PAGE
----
#C21News: September 2016

It’s no surprise that CENTURY 21 Real Estate has been gaining momentum. Now, we’re growing at such a rate that we’re worried you might miss something. Don’t worry, though. C21® News will keep you up to date on monthly happenings within the system so you’ll be in the know. First up: September 2016. Last month was anything but quiet, so we’ve compiled some key points you’ll want to have heard about. Take a look at the infographic below, and find even more information beneath that.

CENTURY 21 New Zealand saw an incredible listing increase of 97% YOY from July 2015 to July 2016 despite nationwide reports of decreases in the market. Looks like C21 is going against the odds — and winning.

CENTURY 21 Peak Commercial paired up with top commercial producer Jason Flashman and his team, The Flashman Group. With a new Los Angeles office, they’re adding to an aggressive expansion plan. This office is their 5th brokerage firm and 2nd for commercial real estate exclusively. We’re so excited to see what the future has in store for them!

New agents are a bit of a big deal here. Last month, CENTURY 21 Blue Marlin welcomed five new agents with diverse expertise and invigorating outlooks.

Agents from the greater Boston area were somewhat celebrity status last month. Those who come to our Agents of the Future event delved into real estate topics and got to hear Josh Altman of Million Dollar Listing speak.

Our CEO, COO, and CMO have big plans for the future. As the CENTURY 21 brand is poised for even more growth, their 2017 vision capitalizes on SMARTER. BOLDER. FASTER.®

We welcomed a new franchise to the family! Melanie Kishk Realty is now a part of the CENTURY 21 System. We’re excited to grow with them as we continue working towards a better future.

We couldn’t be happier with the momentum we have to build on. October should be great.

Until next month!

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How to Scare off Pests This Halloween

During Halloween, we welcome the presence of spooky beings. While creatures like skeletons and ghosts are fun, creepy-crawlers such as spiders and mice are never invited guests. To stop insects and rodents from crashing Halloween parties, instruct your clients on these pest prevention guidelines. After all, their house should be decorated in fake cobwebs — not real ones!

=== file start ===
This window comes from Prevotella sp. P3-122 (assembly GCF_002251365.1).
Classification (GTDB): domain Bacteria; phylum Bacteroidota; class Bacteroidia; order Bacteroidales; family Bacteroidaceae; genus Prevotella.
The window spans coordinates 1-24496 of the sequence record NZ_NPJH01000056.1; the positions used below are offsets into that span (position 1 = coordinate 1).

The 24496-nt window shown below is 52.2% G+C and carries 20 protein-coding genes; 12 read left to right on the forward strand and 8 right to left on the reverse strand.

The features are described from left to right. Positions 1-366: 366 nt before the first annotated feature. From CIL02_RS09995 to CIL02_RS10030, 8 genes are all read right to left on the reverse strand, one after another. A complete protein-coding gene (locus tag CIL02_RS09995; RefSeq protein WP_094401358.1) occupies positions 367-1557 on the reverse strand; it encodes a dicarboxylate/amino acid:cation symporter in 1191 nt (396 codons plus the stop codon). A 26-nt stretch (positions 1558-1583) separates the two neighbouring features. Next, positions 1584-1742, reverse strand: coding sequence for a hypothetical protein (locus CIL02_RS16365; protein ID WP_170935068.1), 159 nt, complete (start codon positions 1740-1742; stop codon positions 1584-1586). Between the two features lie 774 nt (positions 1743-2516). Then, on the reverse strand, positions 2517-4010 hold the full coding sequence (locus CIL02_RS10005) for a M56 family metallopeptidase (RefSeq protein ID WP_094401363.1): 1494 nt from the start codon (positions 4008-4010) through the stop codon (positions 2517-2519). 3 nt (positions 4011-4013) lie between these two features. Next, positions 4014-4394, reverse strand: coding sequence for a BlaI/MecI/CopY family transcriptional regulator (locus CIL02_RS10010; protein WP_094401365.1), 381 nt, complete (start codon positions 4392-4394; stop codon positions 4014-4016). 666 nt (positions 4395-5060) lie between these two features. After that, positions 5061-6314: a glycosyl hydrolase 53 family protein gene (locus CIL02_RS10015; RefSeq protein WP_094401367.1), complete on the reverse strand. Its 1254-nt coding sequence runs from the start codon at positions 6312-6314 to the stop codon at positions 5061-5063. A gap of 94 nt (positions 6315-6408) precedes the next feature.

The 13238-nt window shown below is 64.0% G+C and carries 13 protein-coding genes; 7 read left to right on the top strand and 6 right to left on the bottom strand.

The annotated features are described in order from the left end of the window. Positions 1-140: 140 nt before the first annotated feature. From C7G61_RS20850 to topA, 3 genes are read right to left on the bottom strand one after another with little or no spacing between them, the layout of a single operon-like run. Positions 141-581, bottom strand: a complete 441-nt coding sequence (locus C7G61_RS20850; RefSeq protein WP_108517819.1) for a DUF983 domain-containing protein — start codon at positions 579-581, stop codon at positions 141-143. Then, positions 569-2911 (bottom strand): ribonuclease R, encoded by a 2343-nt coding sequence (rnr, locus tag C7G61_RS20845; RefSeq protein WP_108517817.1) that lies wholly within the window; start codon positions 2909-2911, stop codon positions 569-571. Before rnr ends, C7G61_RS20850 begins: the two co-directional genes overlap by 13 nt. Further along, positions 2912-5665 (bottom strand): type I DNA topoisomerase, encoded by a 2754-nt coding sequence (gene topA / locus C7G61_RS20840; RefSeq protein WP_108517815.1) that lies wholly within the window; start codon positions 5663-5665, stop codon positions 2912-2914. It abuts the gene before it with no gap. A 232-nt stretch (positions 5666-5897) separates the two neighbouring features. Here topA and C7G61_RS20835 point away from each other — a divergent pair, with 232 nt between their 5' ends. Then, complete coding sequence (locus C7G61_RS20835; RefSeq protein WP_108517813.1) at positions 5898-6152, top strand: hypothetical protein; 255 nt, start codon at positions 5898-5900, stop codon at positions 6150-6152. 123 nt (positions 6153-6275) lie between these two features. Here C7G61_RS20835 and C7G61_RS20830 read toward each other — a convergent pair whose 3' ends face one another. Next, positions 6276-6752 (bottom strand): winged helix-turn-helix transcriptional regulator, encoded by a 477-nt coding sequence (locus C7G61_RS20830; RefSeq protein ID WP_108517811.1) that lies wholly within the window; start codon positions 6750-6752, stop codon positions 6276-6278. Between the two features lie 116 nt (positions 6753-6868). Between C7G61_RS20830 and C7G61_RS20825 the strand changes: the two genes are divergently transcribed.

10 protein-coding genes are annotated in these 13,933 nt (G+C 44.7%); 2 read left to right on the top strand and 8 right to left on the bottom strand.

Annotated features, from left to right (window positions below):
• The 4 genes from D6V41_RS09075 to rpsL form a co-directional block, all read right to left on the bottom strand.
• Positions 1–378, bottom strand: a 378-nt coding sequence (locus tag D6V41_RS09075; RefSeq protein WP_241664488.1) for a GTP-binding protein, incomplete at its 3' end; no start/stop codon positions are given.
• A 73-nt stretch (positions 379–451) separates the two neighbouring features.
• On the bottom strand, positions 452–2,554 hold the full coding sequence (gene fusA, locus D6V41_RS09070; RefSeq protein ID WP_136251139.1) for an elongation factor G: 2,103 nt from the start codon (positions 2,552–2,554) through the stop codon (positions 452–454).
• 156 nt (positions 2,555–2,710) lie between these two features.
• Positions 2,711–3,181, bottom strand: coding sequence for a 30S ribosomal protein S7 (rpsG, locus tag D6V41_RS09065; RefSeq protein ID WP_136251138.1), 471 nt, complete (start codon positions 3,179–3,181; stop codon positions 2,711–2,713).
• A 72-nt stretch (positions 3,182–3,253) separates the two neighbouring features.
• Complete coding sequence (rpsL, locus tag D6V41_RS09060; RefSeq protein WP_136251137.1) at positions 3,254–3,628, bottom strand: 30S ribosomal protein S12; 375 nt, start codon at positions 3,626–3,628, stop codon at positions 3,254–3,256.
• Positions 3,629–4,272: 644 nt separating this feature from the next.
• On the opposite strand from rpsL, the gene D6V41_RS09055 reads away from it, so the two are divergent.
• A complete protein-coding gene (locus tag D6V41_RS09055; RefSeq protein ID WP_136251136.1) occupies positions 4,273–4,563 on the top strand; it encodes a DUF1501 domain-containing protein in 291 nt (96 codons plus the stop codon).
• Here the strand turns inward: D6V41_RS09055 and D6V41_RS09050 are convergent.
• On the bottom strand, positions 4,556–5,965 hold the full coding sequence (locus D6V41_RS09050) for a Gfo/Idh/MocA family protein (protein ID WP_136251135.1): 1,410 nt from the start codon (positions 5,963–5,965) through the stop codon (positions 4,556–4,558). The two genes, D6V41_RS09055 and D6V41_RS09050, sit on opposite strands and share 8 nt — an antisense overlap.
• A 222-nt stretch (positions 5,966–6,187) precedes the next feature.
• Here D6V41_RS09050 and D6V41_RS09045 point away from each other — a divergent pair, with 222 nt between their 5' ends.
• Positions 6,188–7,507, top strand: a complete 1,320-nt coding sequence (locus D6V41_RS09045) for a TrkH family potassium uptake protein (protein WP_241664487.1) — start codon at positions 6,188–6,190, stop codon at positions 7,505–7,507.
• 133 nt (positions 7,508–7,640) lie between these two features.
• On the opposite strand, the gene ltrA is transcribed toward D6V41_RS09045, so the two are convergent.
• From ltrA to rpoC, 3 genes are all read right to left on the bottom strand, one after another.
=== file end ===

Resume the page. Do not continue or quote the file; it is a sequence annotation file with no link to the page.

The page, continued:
Plug the Gaps

Over time, gaps form between windows and window frames at varying rates. These gaps are caused by differing expansion and contraction rates of various materials at different temperatures. Homeowners should apply caulk to these window gaps, and to any gaps in attic vents. It’s also wise to install new weatherstripping around doors. This shield around the home may keep insects and rodents out as well as potentially improve the home’s energy efficiency in the cold weather.

Create a Chemical Barrier

Suggest that homeowners protect their home by spreading an insecticide along the foundation of their house, a couple of feet from the ground up and a couple of feet from the foundational wall. Either a liquid spray or a granular insecticide can be used to help combat the bugs around a house’s perimeter. Make sure that they trust a professional to implement pesticides with chemicals that are not harmful to people or pets. Trick-or-treaters would certainly appreciate the effort.

Examine The Roof and Chimney

Because mice can easily climb brick walls and enter a house through the chimney, recommend that your clients install chimney caps, or a metal cover secured on top. Not only could this prevent unwelcome critters from infesting a home, but it could also block autumn leaves from falling into the chimney and posing a fire hazard.

Check The Trees in Your Yard

Trees around the perimeter of a house can act as a welcome mat for raccoons, skunks, and mice. Make sure that no tree branches touch the house, especially on the roof, as animals love to climb from branches and enter homes. Also, insects congregate near woodpiles and shrubs, so keeping a distance between the home and woodpiles and shrubs makes bugs less likely to travel into the house.

Don’t let all the hard work go to waste. Your clients should stay vigilant and close all garage doors, windows and screen doors at night. If unwanted creatures still find a way into the home, the best plan may be to banish them with traps or poisons. However, since it is much easier and cheaper to prevent pests from entering in the first place, be sure your clients follow these guidelines to keep their home protected. This Halloween, they’ll have the house that spooks trick-or-treaters with freaky decorations, not with terrifying critters.

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Real Estate Strategies for Fall

A good agent should expect the unexpected, but CENTURY 21® Real Estate can make your life a little bit easier by helping you to prepare for what you know is coming. This time of year, it’s fall. The approaching new season will bring in a new set of seasonal changes that may affect how clients view or feel about your open house. Here, we’ve outlined a few tips to help you strategically welcome fall with open arms.

  1. Maintain Curb Appeal